On Rare Disease Day, Celebrating the Contributions of Genomics
Monday, February 29, 2016
Today we are celebrating Rare Disease Day with like-minded folks all over the world. The tribute kicked off in 2008 and has gathered so much momentum that people in more than 80 countries are expected to participate in 2016. Each disease is rare — affecting fewer than 1 in 1,500 people — but because there are so many of these diseases, together they affect millions of people globally.
Here at PacBio, many of our team members have their own stories about dealing with rare disease, and we imagine the same is true of our blog readers. We’re so proud that leading scientists have already begun using SMRT Sequencing to make important new DNA and RNA discoveries about the genetics and disease mechanisms of rare diseases. In the future, we anticipate even more of these studies will lead to novel breakthroughs as scientists expand their use of PacBio sequencing for human disease studies. Together, we can have a real impact in helping families struggling with these diseases.
Here are some examples of how researchers have shed light on rare diseases with SMRT Sequencing:
Baylor’s Jim Lupski, who studies and has been diagnosed with Charcot-Marie-Tooth neuropathy, recently spoke about a de novo PacBio assembly of his genome that found much more structural variation — especially copy number changes — than previous assemblies from short-read data. He also described how long reads are able to better resolve and characterize break points associated with these disease-causing structural variants, and also resolve sequence context to provide base-level resolution of specific genotypes.
In a separate presentation, Richard Gibbs from Baylor College of Medicine noted that just 25% of Mendelian disorders have been solved with short-read sequence data, and suggested that the success rate may be limited by the inability of these platforms to detect structural variation, repeat regions, and complex events. With SMRT Sequencing and structural variation analysis algorithms created at his genome center, scientists may be able to uncover the genetic basis of many more Mendelian disorders using low-coverage, long-read PacBio sequencing.
Paul Hagerman from the University of California, Davis, led the first team in the world to completely sequence a fully expanded pathogenic ‘CGG repeat allele’ in the FMR1 gene on the X chromosome that is associated with Fragile X Syndrome. Previously thought to be “unsequenceable,” PacBio sequencing of repeat expansions in the FMR1 gene is shedding new light on pathogenic variants and interruptions that are meaningful for screening and carrier counseling, and that may lead to improved diagnostic and intervention strategies for families affected by Fragile X syndrome.
In a related project, follow-up work from Flora Tassone and other UC Davis researchers applied the Iso-Seq method to characterize alternative splicing in the FMR1 gene for a different disorder called Fragile X-associated tremor/ataxia syndrome (FXTAS). They found differential expression for certain gene isoforms suggesting a functional relevance for these in the pathology of FMR1-associated disorders.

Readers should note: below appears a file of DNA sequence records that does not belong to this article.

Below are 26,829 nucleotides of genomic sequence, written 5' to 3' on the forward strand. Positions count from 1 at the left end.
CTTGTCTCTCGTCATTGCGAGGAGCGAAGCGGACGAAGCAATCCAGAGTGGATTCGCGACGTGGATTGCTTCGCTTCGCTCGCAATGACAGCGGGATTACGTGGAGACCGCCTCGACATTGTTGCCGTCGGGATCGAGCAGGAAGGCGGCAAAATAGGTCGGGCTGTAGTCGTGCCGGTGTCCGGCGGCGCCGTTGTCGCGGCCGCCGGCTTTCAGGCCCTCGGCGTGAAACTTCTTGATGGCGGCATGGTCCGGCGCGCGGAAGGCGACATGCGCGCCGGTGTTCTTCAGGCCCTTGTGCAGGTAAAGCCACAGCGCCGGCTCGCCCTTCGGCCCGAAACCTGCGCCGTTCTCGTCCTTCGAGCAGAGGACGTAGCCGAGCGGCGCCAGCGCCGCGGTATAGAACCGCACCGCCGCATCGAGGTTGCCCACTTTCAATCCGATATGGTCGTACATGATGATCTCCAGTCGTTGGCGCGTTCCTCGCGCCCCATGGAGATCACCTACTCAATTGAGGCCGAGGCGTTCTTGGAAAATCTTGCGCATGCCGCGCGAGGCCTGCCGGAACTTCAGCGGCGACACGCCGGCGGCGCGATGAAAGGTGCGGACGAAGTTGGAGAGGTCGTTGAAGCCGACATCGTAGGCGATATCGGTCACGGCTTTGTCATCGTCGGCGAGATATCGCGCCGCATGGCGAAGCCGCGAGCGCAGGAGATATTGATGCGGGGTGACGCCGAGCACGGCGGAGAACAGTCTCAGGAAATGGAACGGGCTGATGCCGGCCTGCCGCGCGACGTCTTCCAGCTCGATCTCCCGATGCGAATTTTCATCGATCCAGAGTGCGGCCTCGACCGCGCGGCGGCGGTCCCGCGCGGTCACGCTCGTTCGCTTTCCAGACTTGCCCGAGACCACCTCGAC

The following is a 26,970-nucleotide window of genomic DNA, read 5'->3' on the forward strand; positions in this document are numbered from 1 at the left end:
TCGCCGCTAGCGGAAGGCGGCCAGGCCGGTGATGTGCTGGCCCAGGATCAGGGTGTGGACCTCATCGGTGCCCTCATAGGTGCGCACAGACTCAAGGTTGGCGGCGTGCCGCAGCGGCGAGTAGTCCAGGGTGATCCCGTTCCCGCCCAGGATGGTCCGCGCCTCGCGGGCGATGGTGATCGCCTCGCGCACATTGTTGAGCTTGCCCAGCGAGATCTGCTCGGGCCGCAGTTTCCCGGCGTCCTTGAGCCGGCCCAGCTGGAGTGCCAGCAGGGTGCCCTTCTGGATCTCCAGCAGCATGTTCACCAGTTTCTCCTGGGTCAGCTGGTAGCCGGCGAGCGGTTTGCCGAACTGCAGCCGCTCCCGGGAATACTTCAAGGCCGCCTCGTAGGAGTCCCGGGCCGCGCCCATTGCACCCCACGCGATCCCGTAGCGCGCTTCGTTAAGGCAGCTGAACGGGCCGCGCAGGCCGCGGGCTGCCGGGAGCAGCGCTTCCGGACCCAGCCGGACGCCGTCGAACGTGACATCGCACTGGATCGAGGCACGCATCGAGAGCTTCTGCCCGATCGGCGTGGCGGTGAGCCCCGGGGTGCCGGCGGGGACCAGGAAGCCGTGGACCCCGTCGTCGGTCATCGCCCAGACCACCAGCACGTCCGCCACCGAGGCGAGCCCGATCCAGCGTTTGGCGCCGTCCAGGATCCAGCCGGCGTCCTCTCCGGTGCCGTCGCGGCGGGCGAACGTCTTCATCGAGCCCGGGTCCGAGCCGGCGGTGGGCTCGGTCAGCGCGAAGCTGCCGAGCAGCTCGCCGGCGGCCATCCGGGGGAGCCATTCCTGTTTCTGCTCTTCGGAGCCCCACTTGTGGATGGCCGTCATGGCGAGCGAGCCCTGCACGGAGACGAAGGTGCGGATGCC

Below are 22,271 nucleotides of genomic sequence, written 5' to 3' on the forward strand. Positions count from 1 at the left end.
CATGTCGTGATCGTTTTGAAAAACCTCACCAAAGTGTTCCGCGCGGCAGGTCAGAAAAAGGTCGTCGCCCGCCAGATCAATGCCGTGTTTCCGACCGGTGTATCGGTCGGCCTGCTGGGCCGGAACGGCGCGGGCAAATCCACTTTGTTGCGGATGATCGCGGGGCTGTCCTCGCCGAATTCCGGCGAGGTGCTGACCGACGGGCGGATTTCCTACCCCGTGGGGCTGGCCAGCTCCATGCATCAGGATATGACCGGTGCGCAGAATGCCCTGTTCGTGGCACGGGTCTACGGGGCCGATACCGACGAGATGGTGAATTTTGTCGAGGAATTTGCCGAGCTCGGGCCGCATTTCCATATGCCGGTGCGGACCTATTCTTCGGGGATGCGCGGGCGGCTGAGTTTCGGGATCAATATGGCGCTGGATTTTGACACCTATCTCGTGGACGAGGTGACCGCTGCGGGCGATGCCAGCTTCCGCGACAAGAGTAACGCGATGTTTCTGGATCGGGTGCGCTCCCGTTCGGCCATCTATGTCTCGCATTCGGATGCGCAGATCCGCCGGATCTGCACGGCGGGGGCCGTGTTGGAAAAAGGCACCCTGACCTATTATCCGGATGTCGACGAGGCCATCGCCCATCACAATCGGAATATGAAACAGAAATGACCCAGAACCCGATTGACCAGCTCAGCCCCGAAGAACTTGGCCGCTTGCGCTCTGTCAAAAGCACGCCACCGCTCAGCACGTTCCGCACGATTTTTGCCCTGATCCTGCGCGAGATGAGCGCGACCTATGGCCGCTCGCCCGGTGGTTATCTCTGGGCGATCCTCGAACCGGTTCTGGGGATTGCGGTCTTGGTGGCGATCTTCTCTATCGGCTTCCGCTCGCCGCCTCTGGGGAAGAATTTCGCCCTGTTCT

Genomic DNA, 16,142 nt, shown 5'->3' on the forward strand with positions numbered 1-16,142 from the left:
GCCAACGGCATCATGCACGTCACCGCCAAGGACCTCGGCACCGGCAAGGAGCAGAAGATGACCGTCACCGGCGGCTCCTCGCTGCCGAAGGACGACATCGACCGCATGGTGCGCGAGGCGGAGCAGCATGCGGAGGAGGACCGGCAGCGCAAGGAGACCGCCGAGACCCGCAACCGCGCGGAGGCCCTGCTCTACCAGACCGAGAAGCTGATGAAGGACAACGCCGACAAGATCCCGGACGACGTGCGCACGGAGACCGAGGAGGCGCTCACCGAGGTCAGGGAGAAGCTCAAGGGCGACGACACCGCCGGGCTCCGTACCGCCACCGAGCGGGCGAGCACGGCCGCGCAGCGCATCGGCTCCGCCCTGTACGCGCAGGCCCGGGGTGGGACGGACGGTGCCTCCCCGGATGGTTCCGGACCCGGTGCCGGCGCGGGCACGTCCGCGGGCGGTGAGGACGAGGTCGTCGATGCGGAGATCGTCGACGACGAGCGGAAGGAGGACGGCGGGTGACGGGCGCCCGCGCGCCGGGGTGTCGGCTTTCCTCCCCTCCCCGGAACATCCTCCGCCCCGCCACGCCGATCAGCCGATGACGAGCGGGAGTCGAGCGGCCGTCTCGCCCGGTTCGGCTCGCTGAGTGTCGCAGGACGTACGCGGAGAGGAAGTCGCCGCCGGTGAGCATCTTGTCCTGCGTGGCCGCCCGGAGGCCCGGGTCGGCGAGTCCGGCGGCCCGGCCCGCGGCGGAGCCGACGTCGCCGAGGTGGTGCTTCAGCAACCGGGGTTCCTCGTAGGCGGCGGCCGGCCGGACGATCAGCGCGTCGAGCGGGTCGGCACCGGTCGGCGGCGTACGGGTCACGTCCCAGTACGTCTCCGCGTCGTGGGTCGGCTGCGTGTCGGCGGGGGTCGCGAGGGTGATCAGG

Scientists in North Carolina generated the first high-quality sequence of MUC5AC, a gene that has been implicated in a range of diseases, including cystic fibrosis. The gene had long been represented as a gap in the human reference genome because of its complex and highly repetitive central exon. Characterization of the MUC5AC gene and the sequence variation in the central exon will facilitate genetic and functional studies for this critical airway mucin.
In a recent talk at AGBT, Bobby Sebra from the Icahn School of Medicine presented results from the recent targeted PacBio sequencing of the C9orf72 loci, which contains a GGGGCC repeat expansion now known to cause familial ALS (also known as Lou Gherig’s Disease). He presented sequencing data from both the PacBio RS II platform and the new Sequel System, showing the ability to fully characterize the sequence of this locus and provide novel insights into the genetics underlying this debilitating disease.
Tetsuo Ashizawa and Karen McFarland from the University of Florida are making progress understanding the genetics of spinocerebellar ataxia type 10 (SCA10). In a recently published study, they describe sequencing through a pentanucleotide repeat allele known to cause this disorder, and characterizing various repeat interruption motifs associated with different SCA10 clinical phenotypes.
Shinichi Morishita’s lab at the University of Tokyo has described similar methods for characterizing tandem repeats associated with the SCA31 brain disease using a hybrid long- and short-read approach.
At Stanford University, Ayal Hendel is working in collaboration with John Day and the Myotonic Dystrophy Foundation to study the CTG/CAG repeat tracts that represent the genetic basis for myotonic dystrophy type 1 (DM1), and explore the cellular and molecular pathological mechanisms involved in DM — including aberrant alternative splicing.
We’d like to congratulate these scientists, along with all the others around the world who are working hard to make a difference in the lives of people burdened by rare disease. Whether you’re using our technology or any other, we thank you and wish you all the best!